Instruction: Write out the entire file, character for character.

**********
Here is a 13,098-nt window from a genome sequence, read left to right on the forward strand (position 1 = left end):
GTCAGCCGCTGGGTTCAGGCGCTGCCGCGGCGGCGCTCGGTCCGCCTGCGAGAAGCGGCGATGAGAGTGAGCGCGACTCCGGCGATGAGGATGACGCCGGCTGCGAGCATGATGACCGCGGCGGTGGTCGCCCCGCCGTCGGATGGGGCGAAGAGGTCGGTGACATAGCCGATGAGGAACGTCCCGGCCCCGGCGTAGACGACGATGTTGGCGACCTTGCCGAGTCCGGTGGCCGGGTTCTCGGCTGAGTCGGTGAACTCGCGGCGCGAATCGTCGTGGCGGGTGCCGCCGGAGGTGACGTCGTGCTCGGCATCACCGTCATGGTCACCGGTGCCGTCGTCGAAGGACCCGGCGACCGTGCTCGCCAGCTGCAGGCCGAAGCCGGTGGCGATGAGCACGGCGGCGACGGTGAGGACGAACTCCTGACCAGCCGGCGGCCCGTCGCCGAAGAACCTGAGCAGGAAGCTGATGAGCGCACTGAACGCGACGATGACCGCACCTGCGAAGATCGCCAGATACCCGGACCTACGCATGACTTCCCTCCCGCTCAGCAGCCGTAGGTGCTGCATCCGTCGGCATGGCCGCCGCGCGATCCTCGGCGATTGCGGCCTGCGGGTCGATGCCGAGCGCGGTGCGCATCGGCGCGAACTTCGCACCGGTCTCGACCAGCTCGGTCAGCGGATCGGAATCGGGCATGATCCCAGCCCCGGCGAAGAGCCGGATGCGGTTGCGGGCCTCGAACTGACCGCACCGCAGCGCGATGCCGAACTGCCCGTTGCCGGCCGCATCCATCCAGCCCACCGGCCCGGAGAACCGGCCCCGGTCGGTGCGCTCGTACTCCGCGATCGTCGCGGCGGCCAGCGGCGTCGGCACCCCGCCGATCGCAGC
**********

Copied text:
Here is a 13,098-nt window from a genome sequence, read left to right on the forward strand (position 1 = left end):
GTCAGCCGCTGGGTTCAGGCGCTGCCGCGGCGGCGCTCGGTCCGCCTGCGAGAAGCGGCGATGAGAGTGAGCGCGACTCCGGCGATGAGGATGACGCCGGCTGCGAGCATGATGACCGCGGCGGTGGTCGCCCCGCCGTCGGATGGGGCGAAGAGGTCGGTGACATAGCCGATGAGGAACGTCCCGGCCCCGGCGTAGACGACGATGTTGGCGACCTTGCCGAGTCCGGTGGCCGGGTTCTCGGCTGAGTCGGTGAACTCGCGGCGCGAATCGTCGTGGCGGGTGCCGCCGGAGGTGACGTCGTGCTCGGCATCACCGTCATGGTCACCGGTGCCGTCGTCGAAGGACCCGGCGACCGTGCTCGCCAGCTGCAGGCCGAAGCCGGTGGCGATGAGCACGGCGGCGACGGTGAGGACGAACTCCTGACCAGCCGGCGGCCCGTCGCCGAAGAACCTGAGCAGGAAGCTGATGAGCGCACTGAACGCGACGATGACCGCACCTGCGAAGATCGCCAGATACCCGGACCTACGCATGACTTCCCTCCCGCTCAGCAGCCGTAGGTGCTGCATCCGTCGGCATGGCCGCCGCGCGATCCTCGGCGATTGCGGCCTGCGGGTCGATGCCGAGCGCGGTGCGCATCGGCGCGAACTTCGCACCGGTCTCGACCAGCTCGGTCAGCGGATCGGAATCGGGCATGATCCCAGCCCCGGCGAAGAGCCGGATGCGGTTGCGGGCCTCGAACTGACCGCACCGCAGCGCGATGCCGAACTGCCCGTTGCCGGCCGCATCCATCCAGCCCACCGGCCCGGAGAACCGGCCCCGGTCGGTGCGCTCGTACTCCGCGATCGTCGCGGCGGCCAGCGGCGTCGGCACCCCGCCGATCGCAGC